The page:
A Tutorials on Shear and Bending Moment Diagram? How To Make Shear and Bending Moment Diagram

In order to plot the shear force and bending moment diagrams it is necessary to adopt a sign convention for these responses. A shear force is considered to be positive if it produces a clockwise moment about a point in the free body on which it acts.

A negative shear force produces a counterclockwise moment about the point. The bending moment is taken as positive if it causes compression in the upper fibers of the beam and tension in the lower fiber. In other words, sagging moment is positive and hogging moment is negative.

The construction of these diagrams is explained with an example given in Figure 2.4.

The section at E of the beam is in equilibrium under the action of applied loads and internal forces acting at E as shown in Figure 2.5. There must be an internal vertical force and internal bending moment to maintain equilibrium at Section E.

The vertical force or the moment can be obtained as the algebraic sum of all forces or the algebraic sum of the moment of all forces that lie on either side of Section E.

The shear on a cross-section an infinitesimal distance to the right of pointAisC55 k and, therefore, the shear diagram rises abruptly from 0 to C55 at this point. In the portion AC, since there is no additional load, the shear remainsC55 on any cross-section throughout this interval, and the diagram is a horizontal as shown in Figure 2.4.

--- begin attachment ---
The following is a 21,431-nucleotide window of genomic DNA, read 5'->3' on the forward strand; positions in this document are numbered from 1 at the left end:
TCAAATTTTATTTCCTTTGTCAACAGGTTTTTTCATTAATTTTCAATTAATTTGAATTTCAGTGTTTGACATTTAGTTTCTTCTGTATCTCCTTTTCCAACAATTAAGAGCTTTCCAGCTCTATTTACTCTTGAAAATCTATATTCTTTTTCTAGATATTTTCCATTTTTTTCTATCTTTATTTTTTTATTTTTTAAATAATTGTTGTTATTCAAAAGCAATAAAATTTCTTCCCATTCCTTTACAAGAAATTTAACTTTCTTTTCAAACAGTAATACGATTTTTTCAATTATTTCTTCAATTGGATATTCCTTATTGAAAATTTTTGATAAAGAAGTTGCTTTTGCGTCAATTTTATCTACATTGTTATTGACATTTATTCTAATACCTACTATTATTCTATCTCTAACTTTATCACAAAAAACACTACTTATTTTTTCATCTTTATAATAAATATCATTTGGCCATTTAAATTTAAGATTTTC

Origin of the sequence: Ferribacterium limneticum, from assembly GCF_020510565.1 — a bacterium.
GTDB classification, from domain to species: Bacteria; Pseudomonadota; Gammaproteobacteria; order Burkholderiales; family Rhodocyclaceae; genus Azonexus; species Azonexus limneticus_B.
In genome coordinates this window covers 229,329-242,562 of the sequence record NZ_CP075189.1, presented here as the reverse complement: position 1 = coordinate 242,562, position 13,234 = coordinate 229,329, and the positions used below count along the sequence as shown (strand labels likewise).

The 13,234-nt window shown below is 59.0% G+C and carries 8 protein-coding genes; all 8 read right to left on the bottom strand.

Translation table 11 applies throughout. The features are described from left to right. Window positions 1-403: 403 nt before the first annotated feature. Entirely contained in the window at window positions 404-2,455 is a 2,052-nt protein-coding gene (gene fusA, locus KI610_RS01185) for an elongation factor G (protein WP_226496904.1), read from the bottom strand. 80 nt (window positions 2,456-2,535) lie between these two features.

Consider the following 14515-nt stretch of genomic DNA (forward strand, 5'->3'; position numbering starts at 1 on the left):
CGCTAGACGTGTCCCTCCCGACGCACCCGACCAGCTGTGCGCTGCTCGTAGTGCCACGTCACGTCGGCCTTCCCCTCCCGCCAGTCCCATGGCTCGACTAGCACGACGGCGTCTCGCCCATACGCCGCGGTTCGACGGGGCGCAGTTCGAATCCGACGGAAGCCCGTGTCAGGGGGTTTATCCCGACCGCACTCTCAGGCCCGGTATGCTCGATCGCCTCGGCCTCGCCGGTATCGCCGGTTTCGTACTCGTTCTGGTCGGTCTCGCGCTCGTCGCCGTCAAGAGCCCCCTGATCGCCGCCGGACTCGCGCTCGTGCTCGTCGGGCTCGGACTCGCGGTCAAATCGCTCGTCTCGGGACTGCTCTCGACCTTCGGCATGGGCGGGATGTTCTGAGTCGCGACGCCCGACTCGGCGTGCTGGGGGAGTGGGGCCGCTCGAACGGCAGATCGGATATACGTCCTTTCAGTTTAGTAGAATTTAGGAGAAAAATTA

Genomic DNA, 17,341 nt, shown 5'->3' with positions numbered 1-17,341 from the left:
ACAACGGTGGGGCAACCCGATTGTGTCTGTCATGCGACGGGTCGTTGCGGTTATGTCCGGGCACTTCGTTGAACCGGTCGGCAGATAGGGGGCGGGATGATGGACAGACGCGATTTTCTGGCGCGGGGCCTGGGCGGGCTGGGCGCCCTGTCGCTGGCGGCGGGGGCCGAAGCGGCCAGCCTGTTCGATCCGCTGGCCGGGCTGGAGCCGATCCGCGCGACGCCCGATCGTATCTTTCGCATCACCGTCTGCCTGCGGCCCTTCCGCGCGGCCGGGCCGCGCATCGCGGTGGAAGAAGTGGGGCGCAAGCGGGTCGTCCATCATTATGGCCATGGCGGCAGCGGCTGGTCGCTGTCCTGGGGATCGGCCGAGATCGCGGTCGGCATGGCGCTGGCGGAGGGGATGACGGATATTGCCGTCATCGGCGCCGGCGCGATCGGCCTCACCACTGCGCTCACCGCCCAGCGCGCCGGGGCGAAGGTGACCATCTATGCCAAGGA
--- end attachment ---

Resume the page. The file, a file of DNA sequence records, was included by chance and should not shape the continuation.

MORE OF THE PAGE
An infinitesimal distance to the left of C the shear is C55, but an infinitesimal distance to the right of this point the 30 k load has caused the shear to be reduced to C25. 

Therefore, at point C there is an abrupt change in the shear force from C55 to C25. In the same manner, the shear force diagram for the portion CD of the beam remains a rectangle. In the portion DE, the shear on any cross-section a distance x from point D is 
               S = 55 − 30 − 4x D 25 − 4x
which indicates that the shear diagram in this portion is a straight line decreasing from an ordinate of C25 at D to C1 at E. 

The remainder of the shear force diagram can easily be verified in the same way. It should be noted that, in effect, a concentrated load is assumed to be applied at a point and, hence, at such a point the ordinate to the shear diagram changes abruptly by an amount equal to the load.

In the portion AC, the bending moment at a cross-section a distance x from point A isM D 55x. Therefore, the bending moment diagram starts at 0 at A and increases along a straight line to an ordinate of C165 k-ft at point C. 

In the portion CD, the bending moment at any point a distance x from C is M D 55.x C 3/ − 30x. Hence, the bending moment diagram in this portion is a straight line increasing from 165 at C to 265 at D. In the portion DE, the bending moment at any point a distance x from D is M D 55.x C 7/ − 30.X C 4/ − 4x2=2. 

Hence, the bending moment diagram in this portion is a curve with an ordinate of 265 at D and 343 at E. In an analogous manner, the remainder of the bending moment diagram can be easily constructed.

Bending moment and shear force diagrams for beamswith simple boundary conditions and subject to some simple loading are given in Figure 2.6.

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